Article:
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Posted on Jan 22, 2007 in Armchair Reading, Front Page Features

No Gun Ri: War Crime or Tragedy of War?

Armchair General

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Robert Bateman’s article "No War Crime at No Gun Ri" (ACG January 2007) elicited a stinging rebuttal from Charles J. Hanley, one of the AP reporters who broke the original story in 1999 of this Korean War incident. While ACG stands by the principal point of Bateman’s article (and the official US Army Inspector General report) which is that this incident — whatever exactly happened — was a tragedy of war and not a premeditated war crime as alluded to in the original AP story, we encourage our readers to examine all the information we are making available on this July 1950 incident and judge for themselves.

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We’ve collected the following information on this special web page:

1. ACG January 2007 issue article, "No War Crime at No Gun Ri" by Robert Bateman [PDF link]

2. Charles J. Hanley’s email to ACG’s Editor in Chief (December 23, 2006) [PDF link]

3. Hanley email attachments:

a. Original AP article "War’s hidden chapter: Ex-GIs tell of killing Korean refugees," published September 29, 1999 [PDF link]
b. AP article "Ambassador’s 1950 letter says U.S. set policy of shooting refugees," published May 30, 2006 [PDF link]
c. Letter from US Ambassador John J. Muccio to Assistant Secretary of State, Dean Rusk, July 26, 1950 [PDF link]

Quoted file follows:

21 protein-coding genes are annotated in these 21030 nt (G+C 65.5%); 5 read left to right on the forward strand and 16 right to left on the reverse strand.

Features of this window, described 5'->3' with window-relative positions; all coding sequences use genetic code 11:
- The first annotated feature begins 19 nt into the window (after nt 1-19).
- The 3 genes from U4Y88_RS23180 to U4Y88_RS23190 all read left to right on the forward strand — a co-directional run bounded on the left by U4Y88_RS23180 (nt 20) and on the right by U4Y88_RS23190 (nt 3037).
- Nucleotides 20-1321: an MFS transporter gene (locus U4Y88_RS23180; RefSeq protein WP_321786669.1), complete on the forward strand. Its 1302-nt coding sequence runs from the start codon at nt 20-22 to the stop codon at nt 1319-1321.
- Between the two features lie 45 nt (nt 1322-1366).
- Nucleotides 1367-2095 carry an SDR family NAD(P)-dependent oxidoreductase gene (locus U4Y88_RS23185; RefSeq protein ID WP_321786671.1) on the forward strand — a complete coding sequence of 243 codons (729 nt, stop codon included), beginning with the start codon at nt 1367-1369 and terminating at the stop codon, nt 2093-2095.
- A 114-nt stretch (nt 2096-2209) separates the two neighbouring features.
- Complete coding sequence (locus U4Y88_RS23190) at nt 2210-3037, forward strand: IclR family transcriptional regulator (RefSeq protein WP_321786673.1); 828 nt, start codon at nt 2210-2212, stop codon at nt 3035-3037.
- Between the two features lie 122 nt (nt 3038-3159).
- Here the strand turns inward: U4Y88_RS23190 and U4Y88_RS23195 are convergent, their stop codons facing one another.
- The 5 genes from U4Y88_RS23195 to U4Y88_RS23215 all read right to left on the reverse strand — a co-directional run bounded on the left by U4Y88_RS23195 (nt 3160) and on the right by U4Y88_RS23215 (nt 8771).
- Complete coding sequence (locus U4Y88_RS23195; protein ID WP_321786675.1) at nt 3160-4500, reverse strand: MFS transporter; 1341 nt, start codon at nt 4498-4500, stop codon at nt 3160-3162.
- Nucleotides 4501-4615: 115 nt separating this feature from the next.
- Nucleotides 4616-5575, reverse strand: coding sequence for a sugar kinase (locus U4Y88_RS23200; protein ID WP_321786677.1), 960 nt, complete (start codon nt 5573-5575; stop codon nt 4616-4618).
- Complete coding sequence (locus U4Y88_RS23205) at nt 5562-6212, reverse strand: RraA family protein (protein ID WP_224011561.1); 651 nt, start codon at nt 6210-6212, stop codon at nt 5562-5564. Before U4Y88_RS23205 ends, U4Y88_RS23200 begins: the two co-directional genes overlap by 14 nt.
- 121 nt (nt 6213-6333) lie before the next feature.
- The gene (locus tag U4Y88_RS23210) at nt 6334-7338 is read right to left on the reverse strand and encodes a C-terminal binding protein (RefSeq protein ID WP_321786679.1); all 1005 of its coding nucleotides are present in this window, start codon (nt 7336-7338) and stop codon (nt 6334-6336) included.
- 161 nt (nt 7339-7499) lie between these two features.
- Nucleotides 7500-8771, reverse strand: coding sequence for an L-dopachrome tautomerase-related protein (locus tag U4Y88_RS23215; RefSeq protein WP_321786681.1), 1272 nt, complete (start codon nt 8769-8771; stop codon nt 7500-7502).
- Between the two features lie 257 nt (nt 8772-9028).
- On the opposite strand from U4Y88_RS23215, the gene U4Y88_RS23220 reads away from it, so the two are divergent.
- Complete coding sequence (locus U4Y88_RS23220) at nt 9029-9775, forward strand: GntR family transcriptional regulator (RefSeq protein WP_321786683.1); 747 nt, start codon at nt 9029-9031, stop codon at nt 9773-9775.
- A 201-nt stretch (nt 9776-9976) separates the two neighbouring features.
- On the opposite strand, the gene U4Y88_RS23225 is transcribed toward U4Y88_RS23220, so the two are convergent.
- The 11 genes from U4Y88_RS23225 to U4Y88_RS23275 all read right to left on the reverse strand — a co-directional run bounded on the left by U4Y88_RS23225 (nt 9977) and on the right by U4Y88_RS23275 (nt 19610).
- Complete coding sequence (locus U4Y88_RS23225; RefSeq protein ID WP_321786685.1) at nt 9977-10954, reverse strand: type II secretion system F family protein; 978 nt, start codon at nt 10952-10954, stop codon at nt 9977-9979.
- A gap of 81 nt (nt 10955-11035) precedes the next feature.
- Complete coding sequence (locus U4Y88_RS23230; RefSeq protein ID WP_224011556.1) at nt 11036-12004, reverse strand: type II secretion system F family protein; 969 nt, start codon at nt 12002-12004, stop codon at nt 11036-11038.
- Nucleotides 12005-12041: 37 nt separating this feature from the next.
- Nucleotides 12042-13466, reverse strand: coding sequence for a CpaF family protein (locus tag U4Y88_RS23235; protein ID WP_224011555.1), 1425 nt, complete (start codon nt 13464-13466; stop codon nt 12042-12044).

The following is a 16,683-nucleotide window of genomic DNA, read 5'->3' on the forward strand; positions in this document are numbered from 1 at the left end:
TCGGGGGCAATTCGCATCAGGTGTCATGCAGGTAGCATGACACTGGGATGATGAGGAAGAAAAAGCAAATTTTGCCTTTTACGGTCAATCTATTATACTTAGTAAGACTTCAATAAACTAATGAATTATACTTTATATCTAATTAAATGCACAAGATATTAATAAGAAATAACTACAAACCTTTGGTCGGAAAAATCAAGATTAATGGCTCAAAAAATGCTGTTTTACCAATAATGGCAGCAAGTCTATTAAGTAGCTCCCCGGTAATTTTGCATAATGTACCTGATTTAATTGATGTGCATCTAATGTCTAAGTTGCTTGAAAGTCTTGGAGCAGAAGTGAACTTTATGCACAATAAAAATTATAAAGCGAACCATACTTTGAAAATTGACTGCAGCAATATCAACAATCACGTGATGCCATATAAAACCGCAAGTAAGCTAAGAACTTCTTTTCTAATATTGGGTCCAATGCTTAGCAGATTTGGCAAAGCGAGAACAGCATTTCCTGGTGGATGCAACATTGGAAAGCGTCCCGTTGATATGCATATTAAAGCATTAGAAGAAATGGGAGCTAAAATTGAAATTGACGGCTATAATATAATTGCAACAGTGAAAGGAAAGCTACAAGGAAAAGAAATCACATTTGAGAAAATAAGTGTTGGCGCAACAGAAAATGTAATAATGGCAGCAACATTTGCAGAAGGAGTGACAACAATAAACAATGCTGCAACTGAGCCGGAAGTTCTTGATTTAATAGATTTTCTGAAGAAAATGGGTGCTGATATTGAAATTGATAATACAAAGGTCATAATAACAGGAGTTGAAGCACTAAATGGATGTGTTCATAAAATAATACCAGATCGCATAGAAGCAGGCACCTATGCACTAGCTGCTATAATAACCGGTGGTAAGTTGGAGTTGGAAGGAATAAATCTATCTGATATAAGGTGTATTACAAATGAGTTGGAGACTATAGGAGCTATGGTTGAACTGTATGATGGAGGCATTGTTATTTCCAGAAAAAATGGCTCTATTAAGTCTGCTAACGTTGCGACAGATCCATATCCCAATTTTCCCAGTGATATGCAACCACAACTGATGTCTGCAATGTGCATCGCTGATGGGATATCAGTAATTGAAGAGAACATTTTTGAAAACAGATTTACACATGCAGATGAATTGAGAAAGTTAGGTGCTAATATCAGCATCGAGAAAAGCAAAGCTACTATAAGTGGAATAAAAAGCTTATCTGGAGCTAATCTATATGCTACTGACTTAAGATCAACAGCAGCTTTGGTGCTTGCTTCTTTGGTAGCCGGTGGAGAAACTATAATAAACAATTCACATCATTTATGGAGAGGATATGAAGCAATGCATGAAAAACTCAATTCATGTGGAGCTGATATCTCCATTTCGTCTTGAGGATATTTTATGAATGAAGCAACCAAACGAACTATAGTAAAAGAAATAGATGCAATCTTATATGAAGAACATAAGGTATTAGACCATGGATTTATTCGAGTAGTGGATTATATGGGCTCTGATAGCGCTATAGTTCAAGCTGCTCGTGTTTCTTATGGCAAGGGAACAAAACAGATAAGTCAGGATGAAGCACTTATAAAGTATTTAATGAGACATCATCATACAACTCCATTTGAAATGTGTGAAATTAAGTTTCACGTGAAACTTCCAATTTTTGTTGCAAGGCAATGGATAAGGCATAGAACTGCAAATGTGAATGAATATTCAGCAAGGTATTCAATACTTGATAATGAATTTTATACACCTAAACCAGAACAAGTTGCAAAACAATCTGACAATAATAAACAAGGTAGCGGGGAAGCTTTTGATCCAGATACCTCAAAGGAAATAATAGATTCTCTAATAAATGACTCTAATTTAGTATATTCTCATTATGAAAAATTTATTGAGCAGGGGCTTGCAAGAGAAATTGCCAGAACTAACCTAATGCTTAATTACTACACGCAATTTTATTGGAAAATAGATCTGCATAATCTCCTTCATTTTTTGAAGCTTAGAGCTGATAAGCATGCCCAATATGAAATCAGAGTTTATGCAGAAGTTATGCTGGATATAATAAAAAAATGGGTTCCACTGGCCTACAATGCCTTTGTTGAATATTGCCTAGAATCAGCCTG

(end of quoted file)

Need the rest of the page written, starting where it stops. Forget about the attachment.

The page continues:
d. 7th Cavalry Regiment, S-4 Journal entries, July 27-30, 1950 [BMP link]

4. Author’s response to Charles Hanley’s email (#2 above) by Robert Bateman [PDF link]

5. US Army Inspector General "Report of the No Gun Ri Review," the results of the official Army investigation of the incident, released in 2000. [Web link]

NoGunRi_book_cover.jpgAll parties agree that something terrible happened near No Gun Ri on July 26, 1950, and that a number of South Korean civilians were killed by US soldiers of the 7th Cavalry Regiment. But, did their actions represent a war crime – deliberate acts of murder, possibly ordered by their superior officers making a deadly interpretation of instructions meant to control the crowds of refugees fleeing the North Korean invasion? Or, was this the tragic result of a panicked response by inexperienced, poorly-prepared troops, flung into a confused, overwhelming situation and reacting to events that had rapidly spun out of their control?

Read the information, then YOU be the judge. Follow the link and join in the discussion on our forum.

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